Communication Studies, Department of


Date of this Version



Published in Communication Research 31:5 (October 2004), pp. 499–523; doi: 10.1177/0093650204267930 Copyright © 2004 Sage Publications. Used by permission.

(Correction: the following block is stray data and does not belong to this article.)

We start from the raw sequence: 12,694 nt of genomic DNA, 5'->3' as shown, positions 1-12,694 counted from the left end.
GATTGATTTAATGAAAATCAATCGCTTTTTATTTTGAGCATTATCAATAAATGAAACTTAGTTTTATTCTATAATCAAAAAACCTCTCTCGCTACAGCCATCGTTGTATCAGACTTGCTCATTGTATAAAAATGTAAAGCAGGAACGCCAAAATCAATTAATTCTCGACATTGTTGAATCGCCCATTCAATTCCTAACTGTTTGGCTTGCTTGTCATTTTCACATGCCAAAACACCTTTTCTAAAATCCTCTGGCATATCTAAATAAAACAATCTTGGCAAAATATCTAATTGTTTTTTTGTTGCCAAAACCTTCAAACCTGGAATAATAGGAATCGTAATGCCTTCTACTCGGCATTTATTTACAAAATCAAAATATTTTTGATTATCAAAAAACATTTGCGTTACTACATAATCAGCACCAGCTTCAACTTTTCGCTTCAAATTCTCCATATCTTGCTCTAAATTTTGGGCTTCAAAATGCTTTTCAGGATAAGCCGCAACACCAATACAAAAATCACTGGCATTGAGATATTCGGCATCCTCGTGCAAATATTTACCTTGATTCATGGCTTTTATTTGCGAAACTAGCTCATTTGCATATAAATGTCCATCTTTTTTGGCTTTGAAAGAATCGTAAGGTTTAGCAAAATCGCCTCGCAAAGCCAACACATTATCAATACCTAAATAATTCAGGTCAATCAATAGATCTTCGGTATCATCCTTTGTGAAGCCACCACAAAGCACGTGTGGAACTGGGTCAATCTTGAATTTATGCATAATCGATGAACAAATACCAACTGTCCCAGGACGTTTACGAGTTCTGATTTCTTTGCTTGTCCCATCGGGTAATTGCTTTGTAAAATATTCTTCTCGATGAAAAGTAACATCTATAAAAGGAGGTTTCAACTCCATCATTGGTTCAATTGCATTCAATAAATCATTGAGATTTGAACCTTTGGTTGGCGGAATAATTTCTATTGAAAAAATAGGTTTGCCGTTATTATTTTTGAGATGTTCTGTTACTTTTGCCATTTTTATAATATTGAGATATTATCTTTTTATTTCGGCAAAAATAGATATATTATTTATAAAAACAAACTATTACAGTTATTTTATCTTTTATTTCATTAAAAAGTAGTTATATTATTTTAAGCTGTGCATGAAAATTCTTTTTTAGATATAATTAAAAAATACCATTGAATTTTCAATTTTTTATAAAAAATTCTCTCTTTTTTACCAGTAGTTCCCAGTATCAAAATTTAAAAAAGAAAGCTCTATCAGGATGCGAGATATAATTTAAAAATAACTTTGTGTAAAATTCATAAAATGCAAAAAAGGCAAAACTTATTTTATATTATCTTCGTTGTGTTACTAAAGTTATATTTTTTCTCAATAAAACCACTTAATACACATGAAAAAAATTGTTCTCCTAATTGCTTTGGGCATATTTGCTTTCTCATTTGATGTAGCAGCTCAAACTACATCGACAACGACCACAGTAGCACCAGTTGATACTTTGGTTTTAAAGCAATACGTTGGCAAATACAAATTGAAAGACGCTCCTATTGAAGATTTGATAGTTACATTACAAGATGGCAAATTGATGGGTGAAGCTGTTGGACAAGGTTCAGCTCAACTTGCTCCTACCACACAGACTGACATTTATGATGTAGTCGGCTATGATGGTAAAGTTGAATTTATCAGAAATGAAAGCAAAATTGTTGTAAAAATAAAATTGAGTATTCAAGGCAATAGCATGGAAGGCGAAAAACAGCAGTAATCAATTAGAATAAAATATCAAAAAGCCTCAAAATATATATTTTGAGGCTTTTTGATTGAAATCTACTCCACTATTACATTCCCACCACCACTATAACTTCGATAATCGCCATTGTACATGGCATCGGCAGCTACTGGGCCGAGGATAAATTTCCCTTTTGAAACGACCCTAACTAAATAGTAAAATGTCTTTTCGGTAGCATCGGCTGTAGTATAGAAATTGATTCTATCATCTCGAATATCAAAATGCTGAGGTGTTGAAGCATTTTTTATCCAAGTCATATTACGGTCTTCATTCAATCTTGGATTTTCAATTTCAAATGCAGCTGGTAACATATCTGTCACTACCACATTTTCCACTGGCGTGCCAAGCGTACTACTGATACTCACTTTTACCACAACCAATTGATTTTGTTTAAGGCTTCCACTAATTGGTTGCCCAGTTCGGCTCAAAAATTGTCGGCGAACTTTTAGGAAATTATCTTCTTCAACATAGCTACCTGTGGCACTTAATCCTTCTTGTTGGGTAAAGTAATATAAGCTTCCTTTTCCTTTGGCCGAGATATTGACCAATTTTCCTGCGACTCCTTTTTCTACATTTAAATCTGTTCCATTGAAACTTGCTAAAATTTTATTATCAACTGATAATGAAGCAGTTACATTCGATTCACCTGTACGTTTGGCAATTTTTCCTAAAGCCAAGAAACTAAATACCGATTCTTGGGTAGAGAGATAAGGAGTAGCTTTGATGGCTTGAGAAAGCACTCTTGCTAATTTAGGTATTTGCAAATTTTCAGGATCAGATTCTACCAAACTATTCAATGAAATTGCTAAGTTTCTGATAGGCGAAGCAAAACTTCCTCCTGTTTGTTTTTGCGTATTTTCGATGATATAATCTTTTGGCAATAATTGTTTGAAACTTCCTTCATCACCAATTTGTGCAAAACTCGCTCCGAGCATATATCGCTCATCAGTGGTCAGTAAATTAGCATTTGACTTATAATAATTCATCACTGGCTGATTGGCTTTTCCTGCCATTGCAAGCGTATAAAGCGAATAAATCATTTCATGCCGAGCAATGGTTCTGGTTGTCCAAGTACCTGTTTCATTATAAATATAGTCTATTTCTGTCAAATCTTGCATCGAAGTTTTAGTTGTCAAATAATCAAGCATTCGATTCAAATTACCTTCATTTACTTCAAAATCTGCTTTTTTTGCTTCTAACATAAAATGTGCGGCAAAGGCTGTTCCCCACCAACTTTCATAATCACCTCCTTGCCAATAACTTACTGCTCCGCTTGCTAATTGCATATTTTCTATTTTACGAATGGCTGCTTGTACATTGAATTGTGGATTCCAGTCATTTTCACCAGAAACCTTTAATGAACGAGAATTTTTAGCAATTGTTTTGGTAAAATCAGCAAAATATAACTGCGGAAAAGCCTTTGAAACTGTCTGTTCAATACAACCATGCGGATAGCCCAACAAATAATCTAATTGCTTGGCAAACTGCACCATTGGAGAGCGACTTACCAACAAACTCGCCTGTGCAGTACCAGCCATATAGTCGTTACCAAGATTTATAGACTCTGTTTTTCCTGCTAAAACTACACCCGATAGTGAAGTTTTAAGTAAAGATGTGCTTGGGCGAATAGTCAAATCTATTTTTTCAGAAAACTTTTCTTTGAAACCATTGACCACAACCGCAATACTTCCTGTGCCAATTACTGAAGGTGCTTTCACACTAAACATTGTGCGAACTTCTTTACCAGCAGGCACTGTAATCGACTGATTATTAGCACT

In this study, we examined gender differences in video game use by focusing on interpersonal needs for inclusion, affection, and control, as well as socially constructed perceptions of gendered game play. Results of a large-scale survey (n = 534) of young adults’ reasons for video game use, preferred game genres, and amount of game play are reported. Female respondents report less frequent play, less motivation to play in social situations, and less orientation to game genres featuring competition and three-dimensional rotation. Implications for game design are discussed.

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